After 12 weeks, lettuce plants were harvested and divided into shoots (i.e., heads/above ground material) and roots. The roots were carefully washed with tap water to remove soil and other contaminants and rinsed with deionized water. The fresh weight of the shoots and roots as well as root length was measured. Due to the extremely low dry weight of the roots, the root material of all replications of the same treatment was mixed to yield a composite sample. NDVI, NDRE, and SPAD measurements were conducted at the end of the experiment.
Crop canopy reflectance was measured using the RapidSCAN CS-45 sensor by Holland Scientific, which is a completely self-contained active crop canopy sensor providing three measurement channels at the red, red edge, and near-infrared portions of the electromagnetic spectrum. The sensor’s default vegetation indices (VI), normalized difference vegetation index (NDVI) (Equation (1)), and normalized difference red edge index (NDRE) (Equation (2)) were evaluated as promising tools for plant vigor and yield estimation [52].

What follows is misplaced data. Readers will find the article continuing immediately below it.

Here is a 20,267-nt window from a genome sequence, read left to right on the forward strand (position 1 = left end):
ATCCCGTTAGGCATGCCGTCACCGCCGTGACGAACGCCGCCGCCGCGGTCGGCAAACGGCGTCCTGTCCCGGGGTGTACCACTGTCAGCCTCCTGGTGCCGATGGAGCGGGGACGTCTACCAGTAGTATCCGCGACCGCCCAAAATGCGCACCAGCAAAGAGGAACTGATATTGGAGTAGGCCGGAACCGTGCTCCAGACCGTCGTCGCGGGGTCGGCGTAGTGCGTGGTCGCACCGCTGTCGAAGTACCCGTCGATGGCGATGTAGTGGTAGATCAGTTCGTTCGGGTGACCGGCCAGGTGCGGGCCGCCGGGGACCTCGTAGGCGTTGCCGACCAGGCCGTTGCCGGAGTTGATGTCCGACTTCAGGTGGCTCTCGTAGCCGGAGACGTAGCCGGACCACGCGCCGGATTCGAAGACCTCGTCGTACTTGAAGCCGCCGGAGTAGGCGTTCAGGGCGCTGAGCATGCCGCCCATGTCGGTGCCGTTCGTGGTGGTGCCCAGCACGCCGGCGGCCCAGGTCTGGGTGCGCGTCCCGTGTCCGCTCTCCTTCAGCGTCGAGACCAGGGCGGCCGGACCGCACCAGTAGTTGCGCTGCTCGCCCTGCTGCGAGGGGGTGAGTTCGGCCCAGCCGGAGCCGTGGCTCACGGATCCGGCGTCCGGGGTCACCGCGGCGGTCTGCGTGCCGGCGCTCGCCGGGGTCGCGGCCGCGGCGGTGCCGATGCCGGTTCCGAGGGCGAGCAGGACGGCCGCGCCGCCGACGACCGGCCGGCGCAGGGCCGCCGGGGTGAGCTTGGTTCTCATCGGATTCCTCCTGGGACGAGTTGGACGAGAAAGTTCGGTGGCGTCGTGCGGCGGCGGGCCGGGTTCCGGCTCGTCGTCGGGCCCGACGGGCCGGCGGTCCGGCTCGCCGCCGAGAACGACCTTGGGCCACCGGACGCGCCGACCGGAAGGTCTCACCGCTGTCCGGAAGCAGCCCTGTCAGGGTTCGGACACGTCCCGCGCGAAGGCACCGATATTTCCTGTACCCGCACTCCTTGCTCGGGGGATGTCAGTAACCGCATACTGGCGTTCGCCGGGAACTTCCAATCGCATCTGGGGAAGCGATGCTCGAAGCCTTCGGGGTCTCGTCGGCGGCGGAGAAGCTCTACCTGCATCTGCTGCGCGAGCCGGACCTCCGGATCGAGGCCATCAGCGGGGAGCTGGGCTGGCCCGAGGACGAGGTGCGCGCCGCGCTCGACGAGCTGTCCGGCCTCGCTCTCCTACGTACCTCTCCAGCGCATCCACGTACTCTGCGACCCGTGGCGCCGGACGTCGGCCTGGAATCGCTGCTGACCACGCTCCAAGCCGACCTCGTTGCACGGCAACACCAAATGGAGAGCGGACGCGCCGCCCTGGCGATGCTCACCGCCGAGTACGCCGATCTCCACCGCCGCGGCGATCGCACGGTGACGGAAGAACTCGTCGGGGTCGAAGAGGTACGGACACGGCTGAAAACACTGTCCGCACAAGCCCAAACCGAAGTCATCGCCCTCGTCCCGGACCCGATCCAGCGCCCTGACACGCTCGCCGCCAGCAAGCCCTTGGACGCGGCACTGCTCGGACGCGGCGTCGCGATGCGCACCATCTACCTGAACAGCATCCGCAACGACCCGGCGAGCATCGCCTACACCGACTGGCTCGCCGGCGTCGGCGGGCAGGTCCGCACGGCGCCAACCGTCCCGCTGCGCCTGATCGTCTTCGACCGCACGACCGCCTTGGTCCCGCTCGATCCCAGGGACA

Reflectance data were collected right before the harvest. Even though the sensor has the ability to generate a height-independent spectral reflectance measurement, all the measurements were taken at a constant distance of approximately 20 cm from the top of the canopy. SPAD measurements were also recorded before harvesting by using a KONICA MINOLTA SPAD-502Plus portable chlorophyll-meter, which provides a non-destructive and rapid estimation of leaf chlorophyll concentration.

2.3. Plant Tissue Analysis